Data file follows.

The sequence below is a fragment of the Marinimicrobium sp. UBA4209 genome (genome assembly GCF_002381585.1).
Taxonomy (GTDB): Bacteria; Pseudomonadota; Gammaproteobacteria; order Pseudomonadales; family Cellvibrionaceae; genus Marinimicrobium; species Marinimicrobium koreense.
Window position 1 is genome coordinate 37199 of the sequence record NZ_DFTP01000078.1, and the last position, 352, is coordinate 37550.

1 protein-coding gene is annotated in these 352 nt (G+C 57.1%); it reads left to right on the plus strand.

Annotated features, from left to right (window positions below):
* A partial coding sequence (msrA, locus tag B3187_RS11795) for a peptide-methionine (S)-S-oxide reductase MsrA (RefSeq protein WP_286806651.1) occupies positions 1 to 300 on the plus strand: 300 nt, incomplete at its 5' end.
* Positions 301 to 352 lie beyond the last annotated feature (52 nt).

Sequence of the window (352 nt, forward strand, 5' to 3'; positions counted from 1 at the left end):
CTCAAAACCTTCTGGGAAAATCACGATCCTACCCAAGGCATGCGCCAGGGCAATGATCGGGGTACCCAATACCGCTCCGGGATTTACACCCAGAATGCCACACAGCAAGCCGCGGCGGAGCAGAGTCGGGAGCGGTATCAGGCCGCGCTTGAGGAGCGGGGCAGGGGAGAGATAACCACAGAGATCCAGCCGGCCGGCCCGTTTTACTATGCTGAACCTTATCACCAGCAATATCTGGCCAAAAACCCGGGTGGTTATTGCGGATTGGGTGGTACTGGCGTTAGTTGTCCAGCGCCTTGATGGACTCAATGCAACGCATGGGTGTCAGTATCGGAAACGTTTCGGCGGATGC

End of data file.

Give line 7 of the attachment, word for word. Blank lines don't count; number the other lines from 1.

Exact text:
* Positions 301 to 352 lie beyond the last annotated feature (52 nt).